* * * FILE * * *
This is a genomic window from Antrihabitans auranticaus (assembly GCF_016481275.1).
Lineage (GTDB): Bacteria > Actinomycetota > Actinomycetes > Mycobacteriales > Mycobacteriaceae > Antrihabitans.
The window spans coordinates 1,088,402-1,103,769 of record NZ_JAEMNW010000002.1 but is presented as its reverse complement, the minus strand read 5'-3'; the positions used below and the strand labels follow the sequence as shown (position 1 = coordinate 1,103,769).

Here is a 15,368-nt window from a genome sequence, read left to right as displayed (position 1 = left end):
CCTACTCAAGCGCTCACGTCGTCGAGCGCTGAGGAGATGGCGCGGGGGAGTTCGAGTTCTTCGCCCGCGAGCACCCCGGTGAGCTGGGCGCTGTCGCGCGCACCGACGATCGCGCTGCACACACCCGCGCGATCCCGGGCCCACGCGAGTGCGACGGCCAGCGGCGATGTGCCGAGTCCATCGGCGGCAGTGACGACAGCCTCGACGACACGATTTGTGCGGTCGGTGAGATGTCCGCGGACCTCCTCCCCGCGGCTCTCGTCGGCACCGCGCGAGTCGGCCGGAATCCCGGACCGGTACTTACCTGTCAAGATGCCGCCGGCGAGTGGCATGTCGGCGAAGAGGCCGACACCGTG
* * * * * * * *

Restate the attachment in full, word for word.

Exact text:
This is a genomic window from Antrihabitans auranticaus (assembly GCF_016481275.1).
Lineage (GTDB): Bacteria > Actinomycetota > Actinomycetes > Mycobacteriales > Mycobacteriaceae > Antrihabitans.
The window spans coordinates 1,088,402-1,103,769 of record NZ_JAEMNW010000002.1 but is presented as its reverse complement, the minus strand read 5'-3'; the positions used below and the strand labels follow the sequence as shown (position 1 = coordinate 1,103,769).

Here is a 15,368-nt window from a genome sequence, read left to right as displayed (position 1 = left end):
CCTACTCAAGCGCTCACGTCGTCGAGCGCTGAGGAGATGGCGCGGGGGAGTTCGAGTTCTTCGCCCGCGAGCACCCCGGTGAGCTGGGCGCTGTCGCGCGCACCGACGATCGCGCTGCACACACCCGCGCGATCCCGGGCCCACGCGAGTGCGACGGCCAGCGGCGATGTGCCGAGTCCATCGGCGGCAGTGACGACAGCCTCGACGACACGATTTGTGCGGTCGGTGAGATGTCCGCGGACCTCCTCCCCGCGGCTCTCGTCGGCACCGCGCGAGTCGGCCGGAATCCCGGACCGGTACTTACCTGTCAAGATGCCGCCGGCGAGTGGCATGTCGGCGAAGAGGCCGACACCGTG